Defining Veteran Substance Use

Alcohol and drug misuse can lead to serious health, relationship, employment, and legal problems.  Problematic alcohol or drug use can also lead to dependence. Symptoms of dependence include tolerance, which is the ability to drink or use greater quantities over time, compulsive behavior, which is the inability to stop drinking or using in spite of negative life consequences, and withdrawal, which includes feeling sick and distressed when attempting to quit drinking or using drugs.  Problems with drinking or drug use may occur in response to stress, or in combination with post-traumatic stress syndrome (PTSD) disorder, depression, or other medical conditions. Fortunately there are proven methods to help veterans recover from alcohol or drug misuse and dependence, including mutual help groups and effective treatment.

Many veterans have problems with use of alcohol, tobacco, or drugs. This can include use of street drugs as well as using prescription medications in ways they weren’t prescribed. Such substance use can harm health, cause mood and behavior problems, hurt social relationships, and cause financial problems.  Many people find it difficult to cut down or stop using substances on their own. Effective treatments for substance use problems are available at VA. Available treatments address all types of problems related to substance use, from unhealthy use of alcohol to life-threatening addictions.

The VA provides effective, scientifically proven services for all eligible veterans, no matter where they come for services. VA providers know that in many cases, substance use problems are continuing conditions that require care over a long period of time. For other veterans, the substance use problems may be resolved more quickly with attention paid to related problems. Such related problems could be PTSD, depression, pain, disturbed sleep, irritability, and/or relationship problems.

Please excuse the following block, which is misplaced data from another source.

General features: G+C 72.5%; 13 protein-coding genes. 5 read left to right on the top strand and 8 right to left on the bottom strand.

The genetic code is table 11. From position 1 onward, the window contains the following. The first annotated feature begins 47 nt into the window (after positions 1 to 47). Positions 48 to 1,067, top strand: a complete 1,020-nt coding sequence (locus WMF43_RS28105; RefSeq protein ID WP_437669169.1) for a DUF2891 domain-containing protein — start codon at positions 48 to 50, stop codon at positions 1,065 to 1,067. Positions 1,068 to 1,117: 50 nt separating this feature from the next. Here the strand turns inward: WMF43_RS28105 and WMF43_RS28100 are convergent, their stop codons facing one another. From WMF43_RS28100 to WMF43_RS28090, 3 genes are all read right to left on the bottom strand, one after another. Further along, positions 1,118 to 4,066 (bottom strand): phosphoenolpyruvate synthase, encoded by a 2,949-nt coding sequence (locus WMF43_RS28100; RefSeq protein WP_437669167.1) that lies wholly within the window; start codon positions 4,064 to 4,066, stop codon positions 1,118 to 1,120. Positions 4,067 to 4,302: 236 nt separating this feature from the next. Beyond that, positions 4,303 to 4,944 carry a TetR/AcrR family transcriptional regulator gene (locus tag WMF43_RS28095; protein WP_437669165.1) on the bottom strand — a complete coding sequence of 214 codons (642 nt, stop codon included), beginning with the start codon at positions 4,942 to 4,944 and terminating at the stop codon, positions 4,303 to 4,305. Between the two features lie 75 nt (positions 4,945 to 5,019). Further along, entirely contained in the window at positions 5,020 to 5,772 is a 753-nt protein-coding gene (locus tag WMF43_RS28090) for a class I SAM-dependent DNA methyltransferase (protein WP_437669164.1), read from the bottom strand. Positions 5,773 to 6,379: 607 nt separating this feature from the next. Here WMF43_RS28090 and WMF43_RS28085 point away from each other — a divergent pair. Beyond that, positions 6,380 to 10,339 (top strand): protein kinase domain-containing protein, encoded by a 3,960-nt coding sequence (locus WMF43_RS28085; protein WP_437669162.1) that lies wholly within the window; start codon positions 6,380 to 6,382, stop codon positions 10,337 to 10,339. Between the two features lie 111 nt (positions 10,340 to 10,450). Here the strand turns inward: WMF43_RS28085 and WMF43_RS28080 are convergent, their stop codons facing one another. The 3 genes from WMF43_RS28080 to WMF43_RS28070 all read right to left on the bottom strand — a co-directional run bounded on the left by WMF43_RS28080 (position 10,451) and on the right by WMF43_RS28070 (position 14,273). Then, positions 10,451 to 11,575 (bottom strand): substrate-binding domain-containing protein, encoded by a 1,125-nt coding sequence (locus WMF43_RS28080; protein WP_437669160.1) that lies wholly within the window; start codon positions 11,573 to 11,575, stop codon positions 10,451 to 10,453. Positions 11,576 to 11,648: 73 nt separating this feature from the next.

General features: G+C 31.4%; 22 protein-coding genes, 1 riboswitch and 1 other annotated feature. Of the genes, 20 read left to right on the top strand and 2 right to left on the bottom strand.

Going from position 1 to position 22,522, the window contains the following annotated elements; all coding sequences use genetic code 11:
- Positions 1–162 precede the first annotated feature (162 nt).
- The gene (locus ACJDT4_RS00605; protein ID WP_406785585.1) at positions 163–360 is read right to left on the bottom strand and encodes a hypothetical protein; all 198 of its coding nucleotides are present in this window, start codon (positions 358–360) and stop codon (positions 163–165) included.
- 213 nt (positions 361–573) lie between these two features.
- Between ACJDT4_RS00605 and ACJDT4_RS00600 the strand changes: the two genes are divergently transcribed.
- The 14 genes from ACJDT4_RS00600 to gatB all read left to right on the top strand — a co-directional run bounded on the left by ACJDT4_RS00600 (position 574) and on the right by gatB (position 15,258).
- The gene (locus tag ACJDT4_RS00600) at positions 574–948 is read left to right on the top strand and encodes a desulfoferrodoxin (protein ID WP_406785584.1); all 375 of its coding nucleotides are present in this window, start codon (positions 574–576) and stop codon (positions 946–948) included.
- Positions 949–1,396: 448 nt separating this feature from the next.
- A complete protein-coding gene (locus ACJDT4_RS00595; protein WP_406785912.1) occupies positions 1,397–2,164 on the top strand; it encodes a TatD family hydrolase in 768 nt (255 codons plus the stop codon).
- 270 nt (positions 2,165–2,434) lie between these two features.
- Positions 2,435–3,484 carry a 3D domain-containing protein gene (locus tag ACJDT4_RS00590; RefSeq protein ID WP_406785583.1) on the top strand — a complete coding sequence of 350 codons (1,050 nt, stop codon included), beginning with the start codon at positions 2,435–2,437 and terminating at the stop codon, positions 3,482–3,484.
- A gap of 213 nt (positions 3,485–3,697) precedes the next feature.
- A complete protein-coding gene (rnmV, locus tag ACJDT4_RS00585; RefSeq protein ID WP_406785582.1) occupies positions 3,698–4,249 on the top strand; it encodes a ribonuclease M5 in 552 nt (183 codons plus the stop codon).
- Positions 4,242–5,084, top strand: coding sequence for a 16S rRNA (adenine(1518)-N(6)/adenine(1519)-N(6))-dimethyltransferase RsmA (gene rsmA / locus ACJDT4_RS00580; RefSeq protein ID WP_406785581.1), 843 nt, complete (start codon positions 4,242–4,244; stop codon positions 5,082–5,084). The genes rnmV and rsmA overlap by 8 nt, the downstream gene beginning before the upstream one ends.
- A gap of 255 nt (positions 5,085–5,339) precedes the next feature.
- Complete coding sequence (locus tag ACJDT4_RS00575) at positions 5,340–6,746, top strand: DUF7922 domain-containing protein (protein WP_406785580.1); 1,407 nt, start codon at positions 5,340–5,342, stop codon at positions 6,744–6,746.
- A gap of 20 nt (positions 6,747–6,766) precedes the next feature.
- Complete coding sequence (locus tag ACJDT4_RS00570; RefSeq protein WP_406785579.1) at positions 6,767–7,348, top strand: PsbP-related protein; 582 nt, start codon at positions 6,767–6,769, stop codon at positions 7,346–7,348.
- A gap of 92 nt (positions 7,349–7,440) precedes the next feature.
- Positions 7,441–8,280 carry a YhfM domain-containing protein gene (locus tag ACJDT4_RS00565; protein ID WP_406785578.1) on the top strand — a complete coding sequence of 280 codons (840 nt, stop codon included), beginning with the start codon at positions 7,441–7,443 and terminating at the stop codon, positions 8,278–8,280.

The VA offers a number of options for those seeking treatment for substance use problems. These options include therapy, either alone with the therapist or in a group, as well as medications to help veterans reduce their use of alcohol, tobacco and drugs.

Treatments that do not involve medications involve one or more of the following:

·        Increasing and making clearer the veteran’s motivation for change
·        Helping veterans to improve their skills for spotting and dealing with triggers and relapse risks
·        Counseling couples together on how to recover from substance abuse and how to improve relationships
·        Getting outside support for recovery, including programs like Alcoholics Anonymous (AA)
·        Looking at how substance use problems may relate to other problems such as PTSD and depression.
VA providers may use medications to treat alcohol dependence. Effective medications can help manage withdrawal symptoms, reduce craving, and promote abstinence, which is not drinking any alcohol.

Several medications for stopping tobacco can be effective alone or in combination:

·        A nicotine replacement skin patch, gum or lozenge
·        The medication bupropion, that has also been effective with depression
·        The newest choice, varenicline, that has a very different way of working than the other medicines.

There are three different medications to treat addiction to opioid drugs like heroin, oxycodone or other pain killers. Methadone is an effective approach for chronic opioid addiction that can be provided only within a special program. Buprenorphine / naloxone and naltrexone can be part of treatment plans in a variety of clinical settings.

To help make sure that veterans can attend VA treatment services, programs offer evening and weekend hours. Residential (live-in) options are available for veterans who live far away from a VA clinic or have unstable housing. Special programs are often offered for patients with special concerns, such as women, OEF/OIF veterans, and homeless patients.

You may be wondering if you have symptoms of alcohol or drug abuse or dependence. One way of determining that is to take a brief, confidential and anonymous screen.  Only you will see the results of the brief screen. None of the results are stored or sent anywhere. You can choose to print a copy of the results for your own records or to give to your physician or mental health professional.

The VA has many resources to help veterans and their loved ones answer questions, find support, get treatment, and recover.  Head over to the nearest VA Health Center or visit the VA website to learn more about how veterans can be helped on the road to recovery.

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